After years of lacklustre growth, Hogan Lovells has seen a boost in global turnover of 6% up to $1.93bn for 2016. At like-for-like rates the firm said results were up around 8%, while in sterling the firm experienced an almost 20% boon due to the falling pound.
Profit per equity partner (PEP) was static at $1.3m while revenue per lawyer increased only 2% to $738,000 for 2016 from $724,000. The increase was a positive step compared to a previous RPL fall from 2014 to 2015 of 4%.
Hogan Lovells chief executive Steve Immelt told Legal Business: ‘It was a year of plenty of challenge, but we are happy with how we ended up and optimistic about 2017.’
The firm’s turnover breakdown saw the Americas bring in 52% of total billings as London and Europe together contributed 41% and Asia and the Middle East provided 7%.
Hogan Lovells’ London office enjoyed a solid year, with revenue growing 7% from £263m in 2015 to £282m in 2016.
While some former partners have questioned the potency of the London corporate offering with the imminent loss of long-term client SAB Miller following its acquisition by Anheuser-Busch InBev last year. Immelt said: ‘Our corporate practice was strong this year with London participating in the SAB Miller transaction while the US had major deals for Dell and Lockheed Martin. Clients get bought and sold, it’s an important and long-standing relationship but we are not dependent on any particular client as we’ve a diversified practice.’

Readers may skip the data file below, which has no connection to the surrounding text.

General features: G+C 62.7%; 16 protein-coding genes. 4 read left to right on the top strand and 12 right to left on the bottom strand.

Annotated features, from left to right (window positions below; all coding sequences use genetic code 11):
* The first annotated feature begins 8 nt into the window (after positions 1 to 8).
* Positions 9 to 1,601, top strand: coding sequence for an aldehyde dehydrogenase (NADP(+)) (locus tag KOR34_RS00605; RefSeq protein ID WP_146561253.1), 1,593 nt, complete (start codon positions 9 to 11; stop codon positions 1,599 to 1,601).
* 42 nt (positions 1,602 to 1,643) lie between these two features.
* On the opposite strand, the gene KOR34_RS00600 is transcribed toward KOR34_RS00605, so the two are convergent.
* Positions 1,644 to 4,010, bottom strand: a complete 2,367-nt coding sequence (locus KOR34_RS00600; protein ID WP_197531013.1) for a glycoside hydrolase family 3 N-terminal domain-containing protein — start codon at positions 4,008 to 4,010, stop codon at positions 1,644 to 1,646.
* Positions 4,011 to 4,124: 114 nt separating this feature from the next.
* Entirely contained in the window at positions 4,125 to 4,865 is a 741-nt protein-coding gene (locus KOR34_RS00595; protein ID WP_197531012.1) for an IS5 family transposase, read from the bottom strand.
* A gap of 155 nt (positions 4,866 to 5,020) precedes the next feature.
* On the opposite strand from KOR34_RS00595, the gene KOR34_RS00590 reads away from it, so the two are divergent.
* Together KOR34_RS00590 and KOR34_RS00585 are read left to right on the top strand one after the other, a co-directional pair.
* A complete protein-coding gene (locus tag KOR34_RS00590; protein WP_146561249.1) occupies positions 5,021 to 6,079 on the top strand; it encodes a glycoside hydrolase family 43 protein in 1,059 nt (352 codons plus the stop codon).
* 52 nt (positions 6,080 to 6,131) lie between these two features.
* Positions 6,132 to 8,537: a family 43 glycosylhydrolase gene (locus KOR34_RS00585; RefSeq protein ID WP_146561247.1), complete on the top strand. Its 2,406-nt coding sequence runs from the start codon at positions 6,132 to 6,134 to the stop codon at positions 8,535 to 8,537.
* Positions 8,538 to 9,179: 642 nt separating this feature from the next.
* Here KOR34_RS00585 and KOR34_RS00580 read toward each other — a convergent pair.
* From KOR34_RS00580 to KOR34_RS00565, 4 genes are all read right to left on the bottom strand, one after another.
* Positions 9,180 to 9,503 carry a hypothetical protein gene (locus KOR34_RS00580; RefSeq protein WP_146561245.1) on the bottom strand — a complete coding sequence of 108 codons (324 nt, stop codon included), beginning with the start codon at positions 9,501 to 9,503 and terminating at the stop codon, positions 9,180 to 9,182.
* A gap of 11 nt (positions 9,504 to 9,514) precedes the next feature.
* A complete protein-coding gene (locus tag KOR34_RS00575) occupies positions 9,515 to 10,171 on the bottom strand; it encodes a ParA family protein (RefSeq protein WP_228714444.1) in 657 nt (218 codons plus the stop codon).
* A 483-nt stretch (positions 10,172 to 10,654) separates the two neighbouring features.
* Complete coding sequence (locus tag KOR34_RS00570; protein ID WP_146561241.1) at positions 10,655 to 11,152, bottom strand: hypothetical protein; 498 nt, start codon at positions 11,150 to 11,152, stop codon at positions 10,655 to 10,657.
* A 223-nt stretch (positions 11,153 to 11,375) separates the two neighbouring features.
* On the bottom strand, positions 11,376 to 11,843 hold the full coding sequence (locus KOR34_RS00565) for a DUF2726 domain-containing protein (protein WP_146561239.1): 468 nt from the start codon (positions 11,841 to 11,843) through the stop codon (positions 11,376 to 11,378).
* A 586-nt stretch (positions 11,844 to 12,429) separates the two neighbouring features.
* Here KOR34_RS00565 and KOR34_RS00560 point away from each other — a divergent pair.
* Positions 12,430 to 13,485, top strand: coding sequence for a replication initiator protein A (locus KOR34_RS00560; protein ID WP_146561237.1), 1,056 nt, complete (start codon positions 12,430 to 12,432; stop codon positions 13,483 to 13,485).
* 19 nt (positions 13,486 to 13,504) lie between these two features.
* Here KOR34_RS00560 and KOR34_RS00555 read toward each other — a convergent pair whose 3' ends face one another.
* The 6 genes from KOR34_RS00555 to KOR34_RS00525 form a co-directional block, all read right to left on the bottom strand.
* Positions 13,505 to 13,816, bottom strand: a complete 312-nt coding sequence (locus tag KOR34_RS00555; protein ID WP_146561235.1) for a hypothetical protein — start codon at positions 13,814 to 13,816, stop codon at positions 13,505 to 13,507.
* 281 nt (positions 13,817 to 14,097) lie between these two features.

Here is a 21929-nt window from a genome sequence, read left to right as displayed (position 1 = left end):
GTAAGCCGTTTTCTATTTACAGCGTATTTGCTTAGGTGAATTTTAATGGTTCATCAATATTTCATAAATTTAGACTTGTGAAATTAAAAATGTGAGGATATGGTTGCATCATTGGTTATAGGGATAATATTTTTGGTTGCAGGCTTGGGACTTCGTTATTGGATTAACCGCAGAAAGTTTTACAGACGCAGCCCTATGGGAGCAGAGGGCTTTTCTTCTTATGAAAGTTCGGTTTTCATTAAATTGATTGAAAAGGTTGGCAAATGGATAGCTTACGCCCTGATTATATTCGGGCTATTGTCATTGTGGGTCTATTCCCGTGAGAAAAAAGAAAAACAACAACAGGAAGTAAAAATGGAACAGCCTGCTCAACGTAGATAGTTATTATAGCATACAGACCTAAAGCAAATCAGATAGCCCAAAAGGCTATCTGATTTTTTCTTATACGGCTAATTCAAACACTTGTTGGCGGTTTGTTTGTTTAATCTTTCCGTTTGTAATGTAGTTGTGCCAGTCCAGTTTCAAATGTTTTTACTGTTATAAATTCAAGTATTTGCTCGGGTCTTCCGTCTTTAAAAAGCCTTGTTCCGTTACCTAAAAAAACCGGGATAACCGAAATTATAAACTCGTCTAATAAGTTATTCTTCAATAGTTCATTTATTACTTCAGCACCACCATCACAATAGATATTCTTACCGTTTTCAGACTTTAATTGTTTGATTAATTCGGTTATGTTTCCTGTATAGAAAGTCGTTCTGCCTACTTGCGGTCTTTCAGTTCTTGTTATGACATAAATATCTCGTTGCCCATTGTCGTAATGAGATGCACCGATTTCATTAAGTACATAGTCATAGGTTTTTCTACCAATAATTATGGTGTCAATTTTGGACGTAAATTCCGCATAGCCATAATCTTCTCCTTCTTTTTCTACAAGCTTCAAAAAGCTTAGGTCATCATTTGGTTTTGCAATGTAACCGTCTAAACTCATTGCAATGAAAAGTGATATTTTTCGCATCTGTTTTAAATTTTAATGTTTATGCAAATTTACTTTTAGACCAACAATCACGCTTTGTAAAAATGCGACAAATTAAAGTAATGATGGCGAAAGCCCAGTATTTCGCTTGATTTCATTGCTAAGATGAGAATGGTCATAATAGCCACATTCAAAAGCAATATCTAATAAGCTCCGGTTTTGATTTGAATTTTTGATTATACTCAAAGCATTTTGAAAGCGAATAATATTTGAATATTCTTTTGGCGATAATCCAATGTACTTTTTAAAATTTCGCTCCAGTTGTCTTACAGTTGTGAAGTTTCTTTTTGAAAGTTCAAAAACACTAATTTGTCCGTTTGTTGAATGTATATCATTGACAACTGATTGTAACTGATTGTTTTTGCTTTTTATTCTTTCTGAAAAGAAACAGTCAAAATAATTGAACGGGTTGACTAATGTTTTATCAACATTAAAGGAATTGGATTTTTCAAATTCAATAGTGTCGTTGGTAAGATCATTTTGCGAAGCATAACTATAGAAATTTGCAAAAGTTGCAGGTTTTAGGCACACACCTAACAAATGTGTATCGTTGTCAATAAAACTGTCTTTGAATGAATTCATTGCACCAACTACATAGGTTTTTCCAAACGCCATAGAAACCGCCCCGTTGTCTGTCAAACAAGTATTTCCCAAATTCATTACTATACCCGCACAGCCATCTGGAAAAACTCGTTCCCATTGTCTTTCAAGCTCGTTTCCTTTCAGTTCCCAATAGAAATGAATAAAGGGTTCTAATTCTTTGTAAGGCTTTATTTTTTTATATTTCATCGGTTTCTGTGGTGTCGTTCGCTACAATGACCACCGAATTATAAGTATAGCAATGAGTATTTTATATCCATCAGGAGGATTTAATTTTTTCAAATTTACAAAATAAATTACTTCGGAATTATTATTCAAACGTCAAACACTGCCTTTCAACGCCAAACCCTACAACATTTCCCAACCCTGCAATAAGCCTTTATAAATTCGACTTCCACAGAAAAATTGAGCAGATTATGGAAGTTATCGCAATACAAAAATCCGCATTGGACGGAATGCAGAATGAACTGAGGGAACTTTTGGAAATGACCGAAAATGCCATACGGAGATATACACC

Immelt (pictured) added: ‘The overall legal market has not been encouraging, but there is more complexity in work than ever before and clients need sophisticated advice and a deep sector understanding.’
The firm has continued investment in legal services, adding a new back office centre in Louisville Kentucky, which now has around 70 employees, in addition to its service centres in Birmingham in the UK and Johannesburg in South Africa.
Hogan Lovells added four new partners in the UK last year, including Pinsent Masons fintech partner John Salmon. In total, Hogan Lovells added 40 lateral partners in 2016.
Practice breakdown saw corporate handling around 32% of billings, while litigation, arbitration and employment earned 28%, government regulatory 16%, finance 14% and intellectual property, media and telecoms took in 10%.
Yesterday saw US giant Latham & Watkins post similar growth compared to the market average, growing revenue 7% to $2.8bn. PEP broke the $3m mark for the first time, while revenue per lawyer rose 2% to $1.23m